If your goal is to save time and money in order to ensure the success of your business, your marketing plan isn’t something you should set and forget. In order for it to be most effective, you need to constantly review, evaluate, and adjust your plan to meet the needs of your company and those of the consumer. But how do you know when you need to adjust? How do you determine whether or not your marketing plan is delivering the best possible results? It all depends on your ultimate outcome.

Are you striving to build your influence and brand awareness? Increase conversions? Get engagement? Generate leads? Retain customers? Upsell?

In order to know if you’ve been successful, you need to develop SMART goals. Specific, Measurable, Achievable, Realistic, and Timely goals.

To illustrate this point, let’s set a SMART goal for three of the outcomes listed above. Then, we’ll determine the potential metrics that would show you if your marketing plan is being successful toward reaching that goal.

Build Brand Awareness and Social Proof

SMART Goal:

By November 30th, I will have 1,000 followers/likes on each of my social media accounts respectively.

Plan for Success:

I will post engaging content daily and give a clear call to action and benefit for people to like, subscribe, follow, etc. I will promote these posts to expand my reach beyond those currently following me.

Metrics You Could Measure:

When it comes to building your influence, whether as an individual or an organization, the metrics you can rely on include: increased website traffic, page views, video views, page likes, followers, downloads, referral traffic, and mentions across social media. However, in this case, our SMART goal laid a more specific metric: the number of followers on Facebook, Twitter, LinkedIn, Instagram, Pinterest, Google+, YouTube, etc.

Evaluate and Determine Success:

So if you’ve had two major sales this month, but your stated goal was to reach 1,000 followers on each social media network, then your marketing plan actually hasn’t been successful unless you reach that goal. You’ve reached a level of success, but not for the goal that you set out. Certainly celebrate your success, but also reevaluate whether the goal you’ve set is actually the most effective goal for your business.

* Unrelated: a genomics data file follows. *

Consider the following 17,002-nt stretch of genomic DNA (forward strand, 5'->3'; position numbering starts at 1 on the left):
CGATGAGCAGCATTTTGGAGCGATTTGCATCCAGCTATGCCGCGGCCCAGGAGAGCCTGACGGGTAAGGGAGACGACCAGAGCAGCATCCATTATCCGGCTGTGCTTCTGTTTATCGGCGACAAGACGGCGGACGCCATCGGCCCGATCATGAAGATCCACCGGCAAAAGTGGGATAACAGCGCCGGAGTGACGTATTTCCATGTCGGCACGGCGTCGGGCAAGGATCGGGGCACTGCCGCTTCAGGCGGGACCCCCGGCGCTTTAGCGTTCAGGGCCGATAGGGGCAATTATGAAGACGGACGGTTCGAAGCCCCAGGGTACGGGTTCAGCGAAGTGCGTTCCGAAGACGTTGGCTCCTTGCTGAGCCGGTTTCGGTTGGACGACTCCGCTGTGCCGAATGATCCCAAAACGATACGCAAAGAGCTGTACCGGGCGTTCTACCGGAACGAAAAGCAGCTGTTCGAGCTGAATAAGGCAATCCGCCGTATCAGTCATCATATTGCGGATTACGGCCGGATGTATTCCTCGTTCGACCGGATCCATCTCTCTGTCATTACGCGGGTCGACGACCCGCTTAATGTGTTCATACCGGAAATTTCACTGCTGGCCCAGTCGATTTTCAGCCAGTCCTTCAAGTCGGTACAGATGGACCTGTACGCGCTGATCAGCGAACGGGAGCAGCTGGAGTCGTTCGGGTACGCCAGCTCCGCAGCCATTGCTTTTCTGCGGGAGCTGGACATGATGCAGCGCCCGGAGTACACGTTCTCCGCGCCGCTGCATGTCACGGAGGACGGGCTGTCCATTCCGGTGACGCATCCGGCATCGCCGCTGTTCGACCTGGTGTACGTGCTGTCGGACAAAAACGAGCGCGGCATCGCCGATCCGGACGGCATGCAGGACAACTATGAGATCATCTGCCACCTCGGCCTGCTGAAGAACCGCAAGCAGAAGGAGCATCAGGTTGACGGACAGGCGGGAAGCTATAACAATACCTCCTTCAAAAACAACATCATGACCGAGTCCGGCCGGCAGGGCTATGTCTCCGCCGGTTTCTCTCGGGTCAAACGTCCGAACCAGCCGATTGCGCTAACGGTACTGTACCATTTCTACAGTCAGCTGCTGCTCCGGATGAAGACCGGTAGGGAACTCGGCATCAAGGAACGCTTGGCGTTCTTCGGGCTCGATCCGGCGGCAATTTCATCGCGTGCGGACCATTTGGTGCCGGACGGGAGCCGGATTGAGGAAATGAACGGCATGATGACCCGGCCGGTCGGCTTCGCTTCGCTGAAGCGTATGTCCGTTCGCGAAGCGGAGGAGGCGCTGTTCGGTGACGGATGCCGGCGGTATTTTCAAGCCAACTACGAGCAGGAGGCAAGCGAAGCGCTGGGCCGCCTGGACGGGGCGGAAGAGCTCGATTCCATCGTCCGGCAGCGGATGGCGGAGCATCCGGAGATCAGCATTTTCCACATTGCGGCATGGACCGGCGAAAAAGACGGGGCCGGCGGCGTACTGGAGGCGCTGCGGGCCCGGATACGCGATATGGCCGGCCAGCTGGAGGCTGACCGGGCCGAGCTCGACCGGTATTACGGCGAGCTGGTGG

Increase Social Media Engagement

SMART Goal:

Next week (ex. October 30th through November 5th), I will have a 20% increase in engagement across my social media platforms.

Plan for Success:

Because it has proven to garner more engagement, I will post videos and images daily and give a clear call to action for people to like, share, comment, etc. I will promote these posts to expand my reach beyond those currently following me.

Metrics You Could Measure:

Comments on blog and social media platforms, likes, shares, pins, and inbound links.

Evaluate and Determine Success:

If you’ve built your following up to 10,000, but no one is liking or sharing your posts, again your marketing plan actually hasn’t been successful. Like before, you’ve reached a level of success, but not for the goal in question. If you’ve only reached a 10% increase in engagement, re-evaluate whether you’ve set an unrealistic goal or whether there’s something you’re not doing that could increase your engagement even further.

Generate More Leads

SMART Goal:

I will generate 100 inbound marketing leads by the end of the next quarter.

Plan for Success:

Just to review, leads are website visitors who provide their name and email (and sometimes phone number) in exchange for an offer. Many times, leads opt-in to your email marketing, which provides you an opportunity to convert them into customers. It also gives you a chance to qualify your website visitors against your ideal customer profile.

Metrics You Could Measure:

You could track this goal through email subscribers, phone calls (ask leads how they heard about you), form entries, and overall conversion rate of website visitors to leads.

Measure and Determine Success:

This one is pretty straightforward. You set a goal of a number of leads or a percentage of growth in leads. If you meet that number or percentage, you’ve been successful! If not, you re-evaluate, tweak, and try again.

Regardless of the goal you choose, it’s important to measure your results. This allows you to adjust and re-evaluate until you’ve met or even exceeded your original outcome. Isn’t that what we all want? To go above and beyond what we ever thought we’d be ever to accomplish?

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